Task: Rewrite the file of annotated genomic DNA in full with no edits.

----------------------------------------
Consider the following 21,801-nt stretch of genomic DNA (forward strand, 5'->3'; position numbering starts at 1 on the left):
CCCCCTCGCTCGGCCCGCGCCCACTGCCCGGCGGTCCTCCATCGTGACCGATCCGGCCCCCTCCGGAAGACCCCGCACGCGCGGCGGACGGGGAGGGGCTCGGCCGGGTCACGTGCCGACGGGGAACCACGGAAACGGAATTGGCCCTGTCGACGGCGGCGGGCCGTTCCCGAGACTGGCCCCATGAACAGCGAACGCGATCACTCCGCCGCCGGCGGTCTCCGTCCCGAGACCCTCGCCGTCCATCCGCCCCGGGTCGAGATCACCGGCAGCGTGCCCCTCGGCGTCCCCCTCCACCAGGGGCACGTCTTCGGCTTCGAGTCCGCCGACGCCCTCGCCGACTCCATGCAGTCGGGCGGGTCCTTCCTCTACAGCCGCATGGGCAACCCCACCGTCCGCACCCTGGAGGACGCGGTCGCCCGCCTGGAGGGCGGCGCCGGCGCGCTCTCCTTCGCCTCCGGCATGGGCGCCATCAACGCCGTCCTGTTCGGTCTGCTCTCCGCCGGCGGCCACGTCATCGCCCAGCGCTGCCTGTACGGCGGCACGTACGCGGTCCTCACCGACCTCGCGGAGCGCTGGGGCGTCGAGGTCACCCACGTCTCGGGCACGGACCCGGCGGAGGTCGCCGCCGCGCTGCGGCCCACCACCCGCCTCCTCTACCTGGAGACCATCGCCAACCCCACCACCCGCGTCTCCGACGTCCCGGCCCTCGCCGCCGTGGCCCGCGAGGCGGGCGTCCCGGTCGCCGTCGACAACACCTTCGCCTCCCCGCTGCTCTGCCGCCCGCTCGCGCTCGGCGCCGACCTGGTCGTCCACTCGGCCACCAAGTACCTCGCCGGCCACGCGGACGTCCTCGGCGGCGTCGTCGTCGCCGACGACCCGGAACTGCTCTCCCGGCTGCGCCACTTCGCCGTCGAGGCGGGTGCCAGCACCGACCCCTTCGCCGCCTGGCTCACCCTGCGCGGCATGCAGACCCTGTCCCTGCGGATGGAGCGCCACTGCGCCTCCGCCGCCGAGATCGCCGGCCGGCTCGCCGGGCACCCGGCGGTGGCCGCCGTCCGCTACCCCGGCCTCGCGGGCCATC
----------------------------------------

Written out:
Consider the following 21,801-nt stretch of genomic DNA (forward strand, 5'->3'; position numbering starts at 1 on the left):
CCCCCTCGCTCGGCCCGCGCCCACTGCCCGGCGGTCCTCCATCGTGACCGATCCGGCCCCCTCCGGAAGACCCCGCACGCGCGGCGGACGGGGAGGGGCTCGGCCGGGTCACGTGCCGACGGGGAACCACGGAAACGGAATTGGCCCTGTCGACGGCGGCGGGCCGTTCCCGAGACTGGCCCCATGAACAGCGAACGCGATCACTCCGCCGCCGGCGGTCTCCGTCCCGAGACCCTCGCCGTCCATCCGCCCCGGGTCGAGATCACCGGCAGCGTGCCCCTCGGCGTCCCCCTCCACCAGGGGCACGTCTTCGGCTTCGAGTCCGCCGACGCCCTCGCCGACTCCATGCAGTCGGGCGGGTCCTTCCTCTACAGCCGCATGGGCAACCCCACCGTCCGCACCCTGGAGGACGCGGTCGCCCGCCTGGAGGGCGGCGCCGGCGCGCTCTCCTTCGCCTCCGGCATGGGCGCCATCAACGCCGTCCTGTTCGGTCTGCTCTCCGCCGGCGGCCACGTCATCGCCCAGCGCTGCCTGTACGGCGGCACGTACGCGGTCCTCACCGACCTCGCGGAGCGCTGGGGCGTCGAGGTCACCCACGTCTCGGGCACGGACCCGGCGGAGGTCGCCGCCGCGCTGCGGCCCACCACCCGCCTCCTCTACCTGGAGACCATCGCCAACCCCACCACCCGCGTCTCCGACGTCCCGGCCCTCGCCGCCGTGGCCCGCGAGGCGGGCGTCCCGGTCGCCGTCGACAACACCTTCGCCTCCCCGCTGCTCTGCCGCCCGCTCGCGCTCGGCGCCGACCTGGTCGTCCACTCGGCCACCAAGTACCTCGCCGGCCACGCGGACGTCCTCGGCGGCGTCGTCGTCGCCGACGACCCGGAACTGCTCTCCCGGCTGCGCCACTTCGCCGTCGAGGCGGGTGCCAGCACCGACCCCTTCGCCGCCTGGCTCACCCTGCGCGGCATGCAGACCCTGTCCCTGCGGATGGAGCGCCACTGCGCCTCCGCCGCCGAGATCGCCGGCCGGCTCGCCGGGCACCCGGCGGTGGCCGCCGTCCGCTACCCCGGCCTCGCGGGCCATC